The following chinwag comes from a little coffee table book called Look What We Made. It’s a compilation of inspiring chats we had with local makers of all sorts, including the wonderful Phil Ferguson who you see here. If it tickles your fancy, pick one up over at the frankie shop.
You might have already seen Phil Ferguson, aka ChiliPhilly, online. The face, impassive, almost sad, surrounded by an architecturally impossible mound of coloured yarn in the form of a hamburger, or a pizza, or a popsicle, or a meat pie, or a strawberry. Basically big, colourful and edible. Think Carmen Miranda, but in crochet form.
Phil started making his headpieces back in August 2014. Within a few months he’d been featured on the BBC, Huffington Post, BuzzFeed and a tonne of other media outlets. These days, he has almost 140,000 followers on Instagram and before you ask, no, his hats aren’t for sale. “I’ve never been interested in other people owning my work,” Phil says. “That’s not what they’re for. From the beginning, this was about creating a persona, something I was known for. If I start selling them, I lose control of that.” He shrugs. “It’s just one of those things.”
Phil works out of his bedroom in Coburg in Melbourne’s north, a raucous mess of half-done outfits, loose threads and balls of yarn the size of your torso. (“I buy them all from the $2 shop,” he confesses.) Watching Phil crochet is like seeing a master at work. His hook dances with such speed and ease that the garment seems to hover suspended in mid-air, slowly but measurably becoming bigger before your eyes. These days, it only takes him around six hours to stitch a new headpiece from scratch. “I don’t sketch, or draw a plan, or anything like that. I just make them. I have this inbuilt feeling for the number of loops and rows I’ll need. The maths works out in my head.”
Phil turned to crochet after making the move from Perth to Melbourne in early 2014, at the age of 21. “When I first moved to Melbourne I was coming out of art school and looking for a new project. I already had in mind that I was going to make an Instagram account and photograph myself wearing these crocheted hats. The food part was just an accident.” Initially, he framed it as a quest to make new friends in an unfamiliar city. “Whenever people interview me they always ask, ‘Did you end up making friends?’” He laughs. “And I’m like, ‘Well, how else would I make friends?’ It’s what my generation does.”
His first piece, a comparatively basic rainbow cowl, took more than three months of brutal trial and error to complete: “I just had no idea what I was doing.” But once the formula was set, the iterations became extravagant, fast. Phil’s third piece was a full hamburger stack, with tomato, cheese, beef, lettuce and pickles, created in honour of the burger shop he was working at to pay the bills. Every other waking moment he dedicated to crochet. “I set myself the challenge that each week I needed to release a new image. I really committed to it. It almost killed me, but it’s how I developed my skills into what they are now.”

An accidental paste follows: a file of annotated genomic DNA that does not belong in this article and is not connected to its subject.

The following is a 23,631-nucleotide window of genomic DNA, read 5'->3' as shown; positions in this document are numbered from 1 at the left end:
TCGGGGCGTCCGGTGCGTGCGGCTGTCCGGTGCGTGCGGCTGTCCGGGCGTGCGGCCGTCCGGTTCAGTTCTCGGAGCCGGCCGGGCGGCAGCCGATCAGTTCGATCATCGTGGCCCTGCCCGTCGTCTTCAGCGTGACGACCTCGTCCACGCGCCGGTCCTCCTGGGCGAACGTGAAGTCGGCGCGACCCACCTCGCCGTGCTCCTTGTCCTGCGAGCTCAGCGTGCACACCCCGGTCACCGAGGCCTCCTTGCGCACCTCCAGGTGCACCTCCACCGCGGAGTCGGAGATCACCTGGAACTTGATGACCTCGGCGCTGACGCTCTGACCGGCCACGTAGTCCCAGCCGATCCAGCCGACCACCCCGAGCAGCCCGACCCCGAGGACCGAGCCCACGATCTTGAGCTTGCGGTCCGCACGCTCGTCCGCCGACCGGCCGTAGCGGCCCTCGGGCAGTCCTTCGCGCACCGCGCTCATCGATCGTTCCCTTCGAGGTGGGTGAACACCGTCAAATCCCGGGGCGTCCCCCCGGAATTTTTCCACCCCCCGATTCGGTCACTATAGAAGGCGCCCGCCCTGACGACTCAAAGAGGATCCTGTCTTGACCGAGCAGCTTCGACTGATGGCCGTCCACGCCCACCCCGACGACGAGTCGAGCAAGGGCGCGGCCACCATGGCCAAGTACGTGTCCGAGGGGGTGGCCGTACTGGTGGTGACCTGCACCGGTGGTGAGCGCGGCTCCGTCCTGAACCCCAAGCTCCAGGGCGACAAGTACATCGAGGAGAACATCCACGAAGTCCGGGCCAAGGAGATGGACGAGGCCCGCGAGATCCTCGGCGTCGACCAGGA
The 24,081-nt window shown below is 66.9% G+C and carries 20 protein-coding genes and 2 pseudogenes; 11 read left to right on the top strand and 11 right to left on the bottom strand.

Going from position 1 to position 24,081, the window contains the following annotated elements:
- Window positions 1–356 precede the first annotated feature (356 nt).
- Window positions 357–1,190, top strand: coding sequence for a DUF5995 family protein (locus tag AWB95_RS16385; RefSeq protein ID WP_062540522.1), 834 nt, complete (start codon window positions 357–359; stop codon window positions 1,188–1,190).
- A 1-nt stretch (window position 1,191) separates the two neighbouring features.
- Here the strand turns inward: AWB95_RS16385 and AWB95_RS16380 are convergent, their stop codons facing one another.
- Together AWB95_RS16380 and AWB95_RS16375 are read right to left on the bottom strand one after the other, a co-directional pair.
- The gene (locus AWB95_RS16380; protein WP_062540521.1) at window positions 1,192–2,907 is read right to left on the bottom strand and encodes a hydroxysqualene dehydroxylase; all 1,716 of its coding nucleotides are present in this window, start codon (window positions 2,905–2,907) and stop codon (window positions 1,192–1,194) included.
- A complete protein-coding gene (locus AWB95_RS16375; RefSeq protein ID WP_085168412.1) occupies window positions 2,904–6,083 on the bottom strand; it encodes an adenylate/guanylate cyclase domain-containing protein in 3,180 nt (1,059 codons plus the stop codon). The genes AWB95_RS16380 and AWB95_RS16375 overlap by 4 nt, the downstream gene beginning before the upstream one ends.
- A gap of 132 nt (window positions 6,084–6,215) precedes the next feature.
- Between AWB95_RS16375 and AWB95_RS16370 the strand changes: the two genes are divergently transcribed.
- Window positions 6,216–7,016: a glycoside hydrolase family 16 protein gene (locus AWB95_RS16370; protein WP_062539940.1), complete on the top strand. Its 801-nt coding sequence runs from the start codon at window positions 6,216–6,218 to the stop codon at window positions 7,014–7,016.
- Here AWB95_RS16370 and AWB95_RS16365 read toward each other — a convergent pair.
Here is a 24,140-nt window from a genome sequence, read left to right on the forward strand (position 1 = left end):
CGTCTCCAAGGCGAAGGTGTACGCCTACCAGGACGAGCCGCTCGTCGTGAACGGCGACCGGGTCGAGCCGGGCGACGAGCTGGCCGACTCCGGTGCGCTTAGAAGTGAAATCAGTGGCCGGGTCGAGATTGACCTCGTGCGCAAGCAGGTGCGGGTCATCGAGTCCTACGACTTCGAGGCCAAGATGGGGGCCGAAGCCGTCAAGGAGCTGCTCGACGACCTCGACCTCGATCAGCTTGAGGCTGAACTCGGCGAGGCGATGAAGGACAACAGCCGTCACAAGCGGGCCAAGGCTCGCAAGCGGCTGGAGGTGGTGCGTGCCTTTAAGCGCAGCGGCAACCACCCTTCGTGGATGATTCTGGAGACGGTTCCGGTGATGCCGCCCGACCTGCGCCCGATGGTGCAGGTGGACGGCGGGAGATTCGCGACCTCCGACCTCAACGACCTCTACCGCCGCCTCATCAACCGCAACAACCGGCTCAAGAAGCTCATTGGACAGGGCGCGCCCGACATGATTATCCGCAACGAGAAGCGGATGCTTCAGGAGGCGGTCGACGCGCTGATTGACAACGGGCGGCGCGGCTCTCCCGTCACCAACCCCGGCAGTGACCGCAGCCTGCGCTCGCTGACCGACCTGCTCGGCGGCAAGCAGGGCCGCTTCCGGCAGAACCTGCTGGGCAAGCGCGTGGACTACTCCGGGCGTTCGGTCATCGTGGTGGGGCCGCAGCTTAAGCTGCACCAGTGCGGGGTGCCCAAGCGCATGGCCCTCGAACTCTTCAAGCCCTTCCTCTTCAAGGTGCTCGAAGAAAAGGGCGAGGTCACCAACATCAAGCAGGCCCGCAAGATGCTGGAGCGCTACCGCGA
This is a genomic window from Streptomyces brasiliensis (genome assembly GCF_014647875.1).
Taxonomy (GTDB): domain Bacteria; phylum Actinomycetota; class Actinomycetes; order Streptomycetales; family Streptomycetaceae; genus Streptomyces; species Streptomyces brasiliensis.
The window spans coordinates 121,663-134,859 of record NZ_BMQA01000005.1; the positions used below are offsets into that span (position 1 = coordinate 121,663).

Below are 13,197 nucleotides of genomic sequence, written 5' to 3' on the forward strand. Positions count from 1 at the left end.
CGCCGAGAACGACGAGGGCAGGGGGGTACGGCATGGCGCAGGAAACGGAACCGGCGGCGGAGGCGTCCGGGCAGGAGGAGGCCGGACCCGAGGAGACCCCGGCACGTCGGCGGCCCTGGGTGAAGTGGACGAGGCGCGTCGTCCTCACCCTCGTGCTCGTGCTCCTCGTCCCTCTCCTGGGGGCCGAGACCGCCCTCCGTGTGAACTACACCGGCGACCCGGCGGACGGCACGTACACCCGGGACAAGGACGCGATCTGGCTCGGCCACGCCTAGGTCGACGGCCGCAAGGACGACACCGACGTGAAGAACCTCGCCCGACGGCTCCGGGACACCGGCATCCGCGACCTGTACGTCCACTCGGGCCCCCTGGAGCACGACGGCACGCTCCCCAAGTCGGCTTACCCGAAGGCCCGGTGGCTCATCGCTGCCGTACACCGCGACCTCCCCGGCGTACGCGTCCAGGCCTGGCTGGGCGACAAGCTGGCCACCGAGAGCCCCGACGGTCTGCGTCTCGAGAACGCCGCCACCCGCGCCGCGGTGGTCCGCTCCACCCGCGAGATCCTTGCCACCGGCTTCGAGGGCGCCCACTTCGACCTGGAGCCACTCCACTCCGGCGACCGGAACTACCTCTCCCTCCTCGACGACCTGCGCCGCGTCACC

It’s this focus on the image that sets Phil apart from a lot of his peers. For him, the finished product isn’t the hat itself, it’s the final photo or video that ends up on Instagram. “I don’t really care what state the piece is in, or whether it’s functional. People only see an image, so that’s all that matters to me. They’re essentially props for an image or a video – the continuation of the ChiliPhilly character.”
Having done the legwork to build his profile, the challenge now is to parlay this into a feasible revenue stream. “It all happened so fast early on that I didn’t have time to work out what to do with all the notoriety. It’s only been over the past year or so that I’ve started working out how to make the whole project sustainable.” For Phil, this means crochet workshops, paid appearances and occasional commissions as a social media influencer.
In early 2017 he staged an exhibition of his headpieces at the Australian Design Centre in Sydney. “In a lot of ways that was a real full stop on the first phase of my work,” he explains. “Now I’m focussing on making full food outfits. You have to keep moving to keep people interested.”
But full ensembles may also be a stepping stone to another of his long-term goals: performing. “Drag has been one of the major inspirations for this since the very start,” he says. “I really got into RuPaul’s Drag Race a few years ago and it showed me how rich these drag personas could be. It started me thinking about what I’d wear if I was up there myself.” But Phil’s in no rush to get on stage quite yet. “It’s the goal eventually, but I want to make sure that when I do it, I do it well. I’m not stressed about doing small bits on the way up, because I know that there will be enough traction behind me the moment I start. It will happen.”
As for his crocheting future, Phil says he’d love to do something huge and ridiculous, like stitch an entire room, furniture and all. “I hope one day somebody will say, ‘Can you crochet a big thing?’ I’ll be like, ‘OK, give me 30 grand. I will turn this room into anything you want!’ Surely somebody out there would be keen.”
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